A City for All Seasons: Winter City Planning for Toronto’s Parks and Public Spaces
thesisposted on 02.02.2022, 17:04 by Nathan Petryshyn
Municipalities which identify as “winter cities”– those who design and plan for their cold climates and embrace the unique opportunities of the winter season, hold numerous social and economic advantages. Promoting and supporting seasonal design, community events, recreational opportunities, and year-round urban activity is shown to result in positive social and economic outcomes for municipalities. As a northern city, Toronto has taken steps through policy development, guidelines, and seasonal activities to encourage better use of public spaces throughout the winter season. Yet implementation of these ideas can go further. How might Toronto holistically embrace its climate and become a true “winter city”?
Case study comparisons to our North American counterparts and site analysis of Toronto’s downtown park spaces highlight that more might be done to improve urban winter living in Toronto, specifically via improved design and functionality of parks and public spaces during the cold season. If accomplished, the positive impacts associated with embracing the winter season and identifying as a winter city may occur in Toronto. In-depth literature review defines the winter city concept and the numerous benefits associated with embracing winter city design and planning principles.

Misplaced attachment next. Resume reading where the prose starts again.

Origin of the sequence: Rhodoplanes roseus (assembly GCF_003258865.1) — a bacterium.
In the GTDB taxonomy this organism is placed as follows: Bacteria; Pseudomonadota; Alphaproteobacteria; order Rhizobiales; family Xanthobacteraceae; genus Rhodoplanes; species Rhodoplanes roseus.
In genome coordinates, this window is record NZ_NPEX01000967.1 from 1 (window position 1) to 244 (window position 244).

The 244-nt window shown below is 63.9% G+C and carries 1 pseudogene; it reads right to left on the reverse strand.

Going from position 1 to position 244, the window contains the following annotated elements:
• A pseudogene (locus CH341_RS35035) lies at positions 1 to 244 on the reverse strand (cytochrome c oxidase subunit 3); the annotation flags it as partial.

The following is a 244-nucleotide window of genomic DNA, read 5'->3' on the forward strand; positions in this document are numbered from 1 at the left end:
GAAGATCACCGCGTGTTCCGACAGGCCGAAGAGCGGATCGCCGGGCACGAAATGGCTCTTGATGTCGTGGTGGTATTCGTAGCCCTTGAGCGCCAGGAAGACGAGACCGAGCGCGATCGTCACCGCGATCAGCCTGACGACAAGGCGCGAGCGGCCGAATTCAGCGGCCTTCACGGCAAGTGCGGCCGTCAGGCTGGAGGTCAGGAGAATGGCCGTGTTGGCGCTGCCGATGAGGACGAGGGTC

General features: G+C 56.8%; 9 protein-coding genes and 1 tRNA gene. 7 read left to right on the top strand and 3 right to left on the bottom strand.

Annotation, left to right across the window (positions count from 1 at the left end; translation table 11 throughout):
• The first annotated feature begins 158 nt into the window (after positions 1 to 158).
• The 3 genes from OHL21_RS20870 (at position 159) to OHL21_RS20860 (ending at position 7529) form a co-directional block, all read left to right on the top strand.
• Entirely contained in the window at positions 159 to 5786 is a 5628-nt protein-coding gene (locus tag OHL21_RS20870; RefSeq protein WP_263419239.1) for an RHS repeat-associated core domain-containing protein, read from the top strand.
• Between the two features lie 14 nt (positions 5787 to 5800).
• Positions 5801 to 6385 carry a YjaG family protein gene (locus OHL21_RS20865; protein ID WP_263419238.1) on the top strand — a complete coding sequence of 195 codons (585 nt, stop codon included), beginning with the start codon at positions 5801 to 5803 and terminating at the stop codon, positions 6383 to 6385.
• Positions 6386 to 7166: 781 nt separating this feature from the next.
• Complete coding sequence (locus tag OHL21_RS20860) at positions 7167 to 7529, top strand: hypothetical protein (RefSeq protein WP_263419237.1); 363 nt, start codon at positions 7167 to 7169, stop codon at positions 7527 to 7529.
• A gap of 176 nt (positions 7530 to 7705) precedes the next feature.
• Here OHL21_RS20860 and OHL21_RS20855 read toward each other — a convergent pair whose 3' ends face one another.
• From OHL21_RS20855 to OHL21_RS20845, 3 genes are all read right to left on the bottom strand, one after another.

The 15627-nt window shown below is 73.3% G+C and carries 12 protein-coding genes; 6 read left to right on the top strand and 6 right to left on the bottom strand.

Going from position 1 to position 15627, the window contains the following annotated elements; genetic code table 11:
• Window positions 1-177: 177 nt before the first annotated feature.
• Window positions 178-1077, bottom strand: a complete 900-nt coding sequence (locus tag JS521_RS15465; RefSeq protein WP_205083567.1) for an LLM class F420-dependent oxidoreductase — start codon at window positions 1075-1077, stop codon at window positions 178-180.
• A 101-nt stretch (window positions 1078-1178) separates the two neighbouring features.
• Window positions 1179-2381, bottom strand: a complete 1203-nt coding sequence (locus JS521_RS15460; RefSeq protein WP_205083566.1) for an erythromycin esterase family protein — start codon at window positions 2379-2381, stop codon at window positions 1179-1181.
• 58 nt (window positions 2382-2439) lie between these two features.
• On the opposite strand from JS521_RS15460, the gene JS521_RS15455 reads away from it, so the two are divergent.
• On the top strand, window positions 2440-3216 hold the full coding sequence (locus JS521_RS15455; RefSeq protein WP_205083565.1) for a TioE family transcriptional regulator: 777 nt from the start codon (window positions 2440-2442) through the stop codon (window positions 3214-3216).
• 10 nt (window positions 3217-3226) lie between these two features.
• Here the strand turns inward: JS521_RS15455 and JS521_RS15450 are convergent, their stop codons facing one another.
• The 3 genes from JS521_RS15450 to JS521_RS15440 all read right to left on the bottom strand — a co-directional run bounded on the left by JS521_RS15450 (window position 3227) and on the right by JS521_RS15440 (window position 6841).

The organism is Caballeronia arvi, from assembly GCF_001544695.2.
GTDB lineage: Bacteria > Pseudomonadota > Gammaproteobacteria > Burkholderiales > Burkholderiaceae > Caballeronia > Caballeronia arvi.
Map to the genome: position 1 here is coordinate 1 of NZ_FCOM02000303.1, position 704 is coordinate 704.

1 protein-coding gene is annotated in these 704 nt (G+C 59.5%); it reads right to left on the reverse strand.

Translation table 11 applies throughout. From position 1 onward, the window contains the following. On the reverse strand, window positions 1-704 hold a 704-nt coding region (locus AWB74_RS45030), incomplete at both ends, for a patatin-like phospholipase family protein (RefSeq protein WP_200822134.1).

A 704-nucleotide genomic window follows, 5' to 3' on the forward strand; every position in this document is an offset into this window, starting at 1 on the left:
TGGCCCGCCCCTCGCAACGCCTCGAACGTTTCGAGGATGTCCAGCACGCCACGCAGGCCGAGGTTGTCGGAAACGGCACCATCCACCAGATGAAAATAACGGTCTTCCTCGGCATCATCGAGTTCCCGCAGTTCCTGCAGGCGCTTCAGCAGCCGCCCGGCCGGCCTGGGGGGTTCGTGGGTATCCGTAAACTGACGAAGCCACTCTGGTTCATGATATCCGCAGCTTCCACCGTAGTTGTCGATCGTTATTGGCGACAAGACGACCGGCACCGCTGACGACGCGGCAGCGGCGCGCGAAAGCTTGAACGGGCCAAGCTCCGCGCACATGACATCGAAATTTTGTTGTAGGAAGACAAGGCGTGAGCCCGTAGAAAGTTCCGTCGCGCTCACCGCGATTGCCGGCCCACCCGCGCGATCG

Considering local municipal policy and understanding what is currently being achieved in other North American municipalities, winter city recommendations specific to Toronto’s parks and public spaces are developed. By implementing these recommendations, Toronto may
improve both new and existing parks and public spaces– places essential to the city’s function, full of social and economic opportunity, resulting in positive benefits for citizens, communities, and the city overall.